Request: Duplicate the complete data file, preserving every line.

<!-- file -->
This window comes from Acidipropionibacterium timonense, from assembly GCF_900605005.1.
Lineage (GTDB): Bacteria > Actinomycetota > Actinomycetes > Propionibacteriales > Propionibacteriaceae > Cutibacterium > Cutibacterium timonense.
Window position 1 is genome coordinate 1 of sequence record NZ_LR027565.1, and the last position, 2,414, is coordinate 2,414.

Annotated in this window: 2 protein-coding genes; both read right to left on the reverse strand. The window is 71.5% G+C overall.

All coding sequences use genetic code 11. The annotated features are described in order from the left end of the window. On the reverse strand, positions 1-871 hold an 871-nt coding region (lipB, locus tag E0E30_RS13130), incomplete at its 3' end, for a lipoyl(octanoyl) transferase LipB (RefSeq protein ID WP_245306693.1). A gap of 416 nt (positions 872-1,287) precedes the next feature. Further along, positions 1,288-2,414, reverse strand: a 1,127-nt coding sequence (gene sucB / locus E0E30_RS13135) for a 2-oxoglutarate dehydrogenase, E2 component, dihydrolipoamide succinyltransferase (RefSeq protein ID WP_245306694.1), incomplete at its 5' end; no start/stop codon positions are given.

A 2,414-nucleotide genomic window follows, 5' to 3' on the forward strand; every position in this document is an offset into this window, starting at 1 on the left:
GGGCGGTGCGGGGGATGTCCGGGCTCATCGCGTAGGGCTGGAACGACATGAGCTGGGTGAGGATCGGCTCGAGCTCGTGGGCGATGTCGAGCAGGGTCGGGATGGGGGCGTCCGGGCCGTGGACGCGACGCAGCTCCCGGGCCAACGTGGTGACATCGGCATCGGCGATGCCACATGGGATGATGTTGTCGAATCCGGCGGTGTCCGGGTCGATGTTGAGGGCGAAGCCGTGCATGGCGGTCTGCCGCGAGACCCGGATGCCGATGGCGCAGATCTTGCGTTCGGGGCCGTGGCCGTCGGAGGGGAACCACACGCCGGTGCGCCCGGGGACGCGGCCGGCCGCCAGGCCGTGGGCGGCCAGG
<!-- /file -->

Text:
This window comes from Acidipropionibacterium timonense, from assembly GCF_900605005.1.
Lineage (GTDB): Bacteria > Actinomycetota > Actinomycetes > Propionibacteriales > Propionibacteriaceae > Cutibacterium > Cutibacterium timonense.
Window position 1 is genome coordinate 1 of sequence record NZ_LR027565.1, and the last position, 2,414, is coordinate 2,414.

Annotated in this window: 2 protein-coding genes; both read right to left on the reverse strand. The window is 71.5% G+C overall.

All coding sequences use genetic code 11. The annotated features are described in order from the left end of the window. On the reverse strand, positions 1-871 hold an 871-nt coding region (lipB, locus tag E0E30_RS13130), incomplete at its 3' end, for a lipoyl(octanoyl) transferase LipB (RefSeq protein ID WP_245306693.1). A gap of 416 nt (positions 872-1,287) precedes the next feature. Further along, positions 1,288-2,414, reverse strand: a 1,127-nt coding sequence (gene sucB / locus E0E30_RS13135) for a 2-oxoglutarate dehydrogenase, E2 component, dihydrolipoamide succinyltransferase (RefSeq protein ID WP_245306694.1), incomplete at its 5' end; no start/stop codon positions are given.

A 2,414-nucleotide genomic window follows, 5' to 3' on the forward strand; every position in this document is an offset into this window, starting at 1 on the left:
GGGCGGTGCGGGGGATGTCCGGGCTCATCGCGTAGGGCTGGAACGACATGAGCTGGGTGAGGATCGGCTCGAGCTCGTGGGCGATGTCGAGCAGGGTCGGGATGGGGGCGTCCGGGCCGTGGACGCGACGCAGCTCCCGGGCCAACGTGGTGACATCGGCATCGGCGATGCCACATGGGATGATGTTGTCGAATCCGGCGGTGTCCGGGTCGATGTTGAGGGCGAAGCCGTGCATGGCGGTCTGCCGCGAGACCCGGATGCCGATGGCGCAGATCTTGCGTTCGGGGCCGTGGCCGTCGGAGGGGAACCACACGCCGGTGCGCCCGGGGACGCGGCCGGCCGCCAGGCCGTGGGCGGCCAGG